Michael Caine is a treasure of the film acting world, a gifted craftsman who is capable of brilliance and has shown it in films as diverse as Get Carter, Deathtrap and Hannah And Her Sisters. However, he’s also the classic “working actor” who enjoys living well and isn’t above taking questionable gigs for the money: hence his appearances in films like Jaws 4: The Revenge, On Deadly Ground, etc.
He’s also not shy about admitting when he has done a gig for the movie. An example that he’s complained about in public before is Ashanti, a trashy yet oddly opulent adventure he did in 1979. It is essentially an exploitation movie with a good budget and a better cast — but despite Caine’s reservations, Ashanti is entertaining in its own lightweight but skillfully crafted way.
The focus of Ashanti is the post-colonial slave trade in Africa, what might be termed human trafficking today. Caine plays Dr. David Linderby, a physician who accompanies his lovely wife Anansa (Beverley Johnson) to a remote Africa village to do some doctoring work for the World Health Organization. Anansa is of African descent and when she makes the mistake of going for a swim on her own, she is kidnapped by a group of slavers led by the aging Suleiman (Peter Ustinov).
David turns to the local authorities but finds them in denial about the existence of modern-day slavery as well as their abilities to guard against slavers. Thankfully, he is befriended by Brian Walker (Rex Harrison), an anti-slavery operative with connections who is willing to help. David sets to work hunting for Suleiman with the help of mercenary copter pilot Sandell (William Holden) and vengeful tribesman Malik (Kabir Bedi) — but if he doesn’t get to Anansa before Suleiman reaches a slave trading center near the Red Sea, he may never see her again.
Despite some gestures toward expose-style social relevance, Ashanti is essentially an adventure/chase flick that gets some exploitative spice from its slave-trade milieu. There’s a bit of blood and a little nudity (thanks to an impressive skinny-dip from Ms. Johnson) but the really hardcore sleaze bits, like a slaver with a yen for little boys or a slave auction where children are sold like livestock, are handled with suggestion rather than explicit shocks. Moments like these are offset with oddball, unexpected flourishes like a death by voodoo doll and a played-for-laughs bit where Caine learns to ride a camel.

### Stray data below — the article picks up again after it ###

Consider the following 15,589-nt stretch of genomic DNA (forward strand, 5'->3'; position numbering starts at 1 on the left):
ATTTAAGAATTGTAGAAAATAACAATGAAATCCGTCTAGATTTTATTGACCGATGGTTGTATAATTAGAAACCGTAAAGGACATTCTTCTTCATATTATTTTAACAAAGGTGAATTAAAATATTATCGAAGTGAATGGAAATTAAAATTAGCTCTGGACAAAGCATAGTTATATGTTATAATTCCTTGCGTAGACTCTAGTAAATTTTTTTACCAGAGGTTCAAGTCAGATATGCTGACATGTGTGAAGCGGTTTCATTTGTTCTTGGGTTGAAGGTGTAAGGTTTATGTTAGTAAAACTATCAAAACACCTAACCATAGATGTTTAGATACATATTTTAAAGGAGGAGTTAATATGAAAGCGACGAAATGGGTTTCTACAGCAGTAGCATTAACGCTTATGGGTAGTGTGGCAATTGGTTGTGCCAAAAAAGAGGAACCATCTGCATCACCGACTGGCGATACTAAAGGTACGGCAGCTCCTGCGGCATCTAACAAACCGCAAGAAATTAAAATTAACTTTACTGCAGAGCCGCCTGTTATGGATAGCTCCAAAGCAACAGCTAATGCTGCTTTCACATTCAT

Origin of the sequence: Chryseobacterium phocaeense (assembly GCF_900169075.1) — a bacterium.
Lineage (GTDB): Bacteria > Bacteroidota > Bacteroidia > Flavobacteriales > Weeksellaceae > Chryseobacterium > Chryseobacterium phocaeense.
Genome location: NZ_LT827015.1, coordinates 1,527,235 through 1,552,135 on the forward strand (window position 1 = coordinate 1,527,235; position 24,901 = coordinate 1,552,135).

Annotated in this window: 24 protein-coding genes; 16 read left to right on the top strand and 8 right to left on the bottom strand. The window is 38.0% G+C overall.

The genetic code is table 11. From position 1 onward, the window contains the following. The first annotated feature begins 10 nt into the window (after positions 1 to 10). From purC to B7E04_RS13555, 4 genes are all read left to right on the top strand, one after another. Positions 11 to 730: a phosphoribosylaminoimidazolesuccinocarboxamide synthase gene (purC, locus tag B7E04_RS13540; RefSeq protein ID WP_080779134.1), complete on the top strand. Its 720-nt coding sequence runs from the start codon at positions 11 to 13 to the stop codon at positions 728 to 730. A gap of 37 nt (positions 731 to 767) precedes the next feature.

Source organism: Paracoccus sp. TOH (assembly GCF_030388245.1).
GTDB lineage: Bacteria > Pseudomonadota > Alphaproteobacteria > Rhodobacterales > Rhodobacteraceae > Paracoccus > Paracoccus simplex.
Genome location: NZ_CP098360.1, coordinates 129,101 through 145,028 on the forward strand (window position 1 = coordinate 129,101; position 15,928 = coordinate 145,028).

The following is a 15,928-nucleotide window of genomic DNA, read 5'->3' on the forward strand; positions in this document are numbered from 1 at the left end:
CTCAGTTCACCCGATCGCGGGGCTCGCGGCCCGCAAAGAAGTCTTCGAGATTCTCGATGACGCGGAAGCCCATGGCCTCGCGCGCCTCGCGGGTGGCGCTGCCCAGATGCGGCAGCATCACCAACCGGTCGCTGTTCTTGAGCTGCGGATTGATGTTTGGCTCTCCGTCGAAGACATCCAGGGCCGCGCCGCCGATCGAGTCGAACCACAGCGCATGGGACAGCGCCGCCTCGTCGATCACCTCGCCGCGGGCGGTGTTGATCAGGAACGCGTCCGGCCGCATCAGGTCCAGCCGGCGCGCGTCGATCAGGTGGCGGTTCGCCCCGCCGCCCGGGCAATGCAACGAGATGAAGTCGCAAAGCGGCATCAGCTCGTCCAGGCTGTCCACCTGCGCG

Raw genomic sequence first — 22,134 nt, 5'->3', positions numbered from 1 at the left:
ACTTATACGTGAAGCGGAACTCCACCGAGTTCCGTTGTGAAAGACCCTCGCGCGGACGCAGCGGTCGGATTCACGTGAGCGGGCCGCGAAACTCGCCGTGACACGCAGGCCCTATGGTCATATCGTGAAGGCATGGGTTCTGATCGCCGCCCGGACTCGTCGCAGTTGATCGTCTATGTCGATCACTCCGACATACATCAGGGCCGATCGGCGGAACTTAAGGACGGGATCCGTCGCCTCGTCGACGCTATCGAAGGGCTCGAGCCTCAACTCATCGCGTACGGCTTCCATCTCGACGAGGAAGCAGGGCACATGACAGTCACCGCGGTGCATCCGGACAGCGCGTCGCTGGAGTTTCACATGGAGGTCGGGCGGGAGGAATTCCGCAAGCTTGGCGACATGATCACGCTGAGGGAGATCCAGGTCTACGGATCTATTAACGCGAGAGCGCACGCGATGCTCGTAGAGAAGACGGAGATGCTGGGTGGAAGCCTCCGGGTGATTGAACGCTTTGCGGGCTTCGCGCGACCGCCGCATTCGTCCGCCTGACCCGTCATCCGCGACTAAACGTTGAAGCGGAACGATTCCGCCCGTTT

Chases and fights are the main order of the day in Ashanti and they are staged with a craftsman’s confidence by director Richard Fleischer, who knew a thing or two about slavery-themed movies after helming Mandingo. No matter how sleazy the plot gets, he gives the proceedings a classy Hollywood look (Aldo Tonti’s cinematography is gorgeous) and keeps the two-hour running time rolling out at a steady clip. The third act is a bit rushed but that may be a reflection of the script, which places the accent on action at the expense of characterization, theme, etc. The end results aren’t revelatory but they aren’t dull, either.
The best aspect of Ashanti is the cast, all of whom lean on their natural charisma to keep this glossy-yet-sleazy enterprise afloat. Caine is on autopilot here, probably because his hero role is blandly written, but he’s a pro and never condescends to the task at hand. Johnson acquits herself nicely in role that basically requires to be menaced for most of her screen time.
The real entertainment comes from the supporting cast: Harrison shows sly wit in an expositional role, Holden offers a committed turn in what amounts to a cameo and Ustinov camps it up in a knowingly hilarious manner as the main slave trader. Omar Sharif also turns up in the final stretch as charmingly sleazy prince who likes to buy pretty female slaves. The big surprise here is Bedi, a future Bond villain, who delivers a legitimately strong dramatic performance amidst all the campiness.
In short, Ashanti is a sleazy programmer but it’s also better than its reviews would suggest. Everyone involved knows they’re slumming but they also bring a level of professionalism to their work that justifies the tidy paychecks. If you miss the days of all-star trash-o-ramas, Ashanti offers a suitably indulgent way to get that fix.